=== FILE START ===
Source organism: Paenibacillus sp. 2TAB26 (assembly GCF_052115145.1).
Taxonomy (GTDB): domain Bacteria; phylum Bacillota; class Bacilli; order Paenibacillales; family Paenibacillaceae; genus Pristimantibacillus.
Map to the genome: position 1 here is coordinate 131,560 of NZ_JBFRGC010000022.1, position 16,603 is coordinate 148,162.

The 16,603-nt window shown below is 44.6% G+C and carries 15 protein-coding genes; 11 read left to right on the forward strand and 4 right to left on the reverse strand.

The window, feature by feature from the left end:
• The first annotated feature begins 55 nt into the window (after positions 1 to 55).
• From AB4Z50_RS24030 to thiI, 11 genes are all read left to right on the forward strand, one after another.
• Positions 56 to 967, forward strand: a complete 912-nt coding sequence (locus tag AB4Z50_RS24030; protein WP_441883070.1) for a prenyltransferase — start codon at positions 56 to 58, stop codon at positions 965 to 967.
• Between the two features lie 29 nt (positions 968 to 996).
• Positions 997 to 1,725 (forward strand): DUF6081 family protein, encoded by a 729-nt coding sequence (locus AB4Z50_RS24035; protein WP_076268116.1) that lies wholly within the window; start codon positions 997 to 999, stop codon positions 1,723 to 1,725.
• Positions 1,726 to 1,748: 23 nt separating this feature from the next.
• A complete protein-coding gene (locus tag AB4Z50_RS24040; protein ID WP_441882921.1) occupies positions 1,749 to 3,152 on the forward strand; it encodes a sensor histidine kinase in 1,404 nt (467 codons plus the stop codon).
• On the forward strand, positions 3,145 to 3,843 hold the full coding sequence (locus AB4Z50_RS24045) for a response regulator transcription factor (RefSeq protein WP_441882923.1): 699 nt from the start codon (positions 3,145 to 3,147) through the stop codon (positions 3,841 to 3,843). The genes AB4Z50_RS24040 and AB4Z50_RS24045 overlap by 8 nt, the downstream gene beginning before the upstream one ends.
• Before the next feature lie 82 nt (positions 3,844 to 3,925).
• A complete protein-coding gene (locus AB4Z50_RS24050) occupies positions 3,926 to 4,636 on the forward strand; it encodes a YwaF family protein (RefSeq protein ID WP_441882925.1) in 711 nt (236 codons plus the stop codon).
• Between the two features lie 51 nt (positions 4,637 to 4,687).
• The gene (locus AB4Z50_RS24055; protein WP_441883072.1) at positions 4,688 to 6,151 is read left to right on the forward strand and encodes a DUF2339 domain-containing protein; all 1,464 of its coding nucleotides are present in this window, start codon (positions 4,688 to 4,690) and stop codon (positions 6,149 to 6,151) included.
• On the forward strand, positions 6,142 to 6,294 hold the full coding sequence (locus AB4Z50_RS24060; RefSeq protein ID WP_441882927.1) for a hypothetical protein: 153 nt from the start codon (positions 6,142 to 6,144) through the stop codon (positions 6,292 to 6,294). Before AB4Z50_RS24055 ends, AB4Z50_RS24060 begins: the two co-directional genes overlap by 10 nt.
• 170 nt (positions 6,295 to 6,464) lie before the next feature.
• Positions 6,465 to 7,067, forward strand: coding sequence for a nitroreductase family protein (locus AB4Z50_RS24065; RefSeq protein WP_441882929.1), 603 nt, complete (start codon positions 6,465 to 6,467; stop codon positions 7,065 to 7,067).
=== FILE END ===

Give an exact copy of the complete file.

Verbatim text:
Source organism: Paenibacillus sp. 2TAB26 (assembly GCF_052115145.1).
Taxonomy (GTDB): domain Bacteria; phylum Bacillota; class Bacilli; order Paenibacillales; family Paenibacillaceae; genus Pristimantibacillus.
Map to the genome: position 1 here is coordinate 131,560 of NZ_JBFRGC010000022.1, position 16,603 is coordinate 148,162.

The 16,603-nt window shown below is 44.6% G+C and carries 15 protein-coding genes; 11 read left to right on the forward strand and 4 right to left on the reverse strand.

The window, feature by feature from the left end:
• The first annotated feature begins 55 nt into the window (after positions 1 to 55).
• From AB4Z50_RS24030 to thiI, 11 genes are all read left to right on the forward strand, one after another.
• Positions 56 to 967, forward strand: a complete 912-nt coding sequence (locus tag AB4Z50_RS24030; protein WP_441883070.1) for a prenyltransferase — start codon at positions 56 to 58, stop codon at positions 965 to 967.
• Between the two features lie 29 nt (positions 968 to 996).
• Positions 997 to 1,725 (forward strand): DUF6081 family protein, encoded by a 729-nt coding sequence (locus AB4Z50_RS24035; protein WP_076268116.1) that lies wholly within the window; start codon positions 997 to 999, stop codon positions 1,723 to 1,725.
• Positions 1,726 to 1,748: 23 nt separating this feature from the next.
• A complete protein-coding gene (locus tag AB4Z50_RS24040; protein ID WP_441882921.1) occupies positions 1,749 to 3,152 on the forward strand; it encodes a sensor histidine kinase in 1,404 nt (467 codons plus the stop codon).
• On the forward strand, positions 3,145 to 3,843 hold the full coding sequence (locus AB4Z50_RS24045) for a response regulator transcription factor (RefSeq protein WP_441882923.1): 699 nt from the start codon (positions 3,145 to 3,147) through the stop codon (positions 3,841 to 3,843). The genes AB4Z50_RS24040 and AB4Z50_RS24045 overlap by 8 nt, the downstream gene beginning before the upstream one ends.
• Before the next feature lie 82 nt (positions 3,844 to 3,925).
• A complete protein-coding gene (locus AB4Z50_RS24050) occupies positions 3,926 to 4,636 on the forward strand; it encodes a YwaF family protein (RefSeq protein ID WP_441882925.1) in 711 nt (236 codons plus the stop codon).
• Between the two features lie 51 nt (positions 4,637 to 4,687).
• The gene (locus AB4Z50_RS24055; protein WP_441883072.1) at positions 4,688 to 6,151 is read left to right on the forward strand and encodes a DUF2339 domain-containing protein; all 1,464 of its coding nucleotides are present in this window, start codon (positions 4,688 to 4,690) and stop codon (positions 6,149 to 6,151) included.
• On the forward strand, positions 6,142 to 6,294 hold the full coding sequence (locus AB4Z50_RS24060; RefSeq protein ID WP_441882927.1) for a hypothetical protein: 153 nt from the start codon (positions 6,142 to 6,144) through the stop codon (positions 6,292 to 6,294). Before AB4Z50_RS24055 ends, AB4Z50_RS24060 begins: the two co-directional genes overlap by 10 nt.
• 170 nt (positions 6,295 to 6,464) lie before the next feature.
• Positions 6,465 to 7,067, forward strand: coding sequence for a nitroreductase family protein (locus AB4Z50_RS24065; RefSeq protein WP_441882929.1), 603 nt, complete (start codon positions 6,465 to 6,467; stop codon positions 7,065 to 7,067).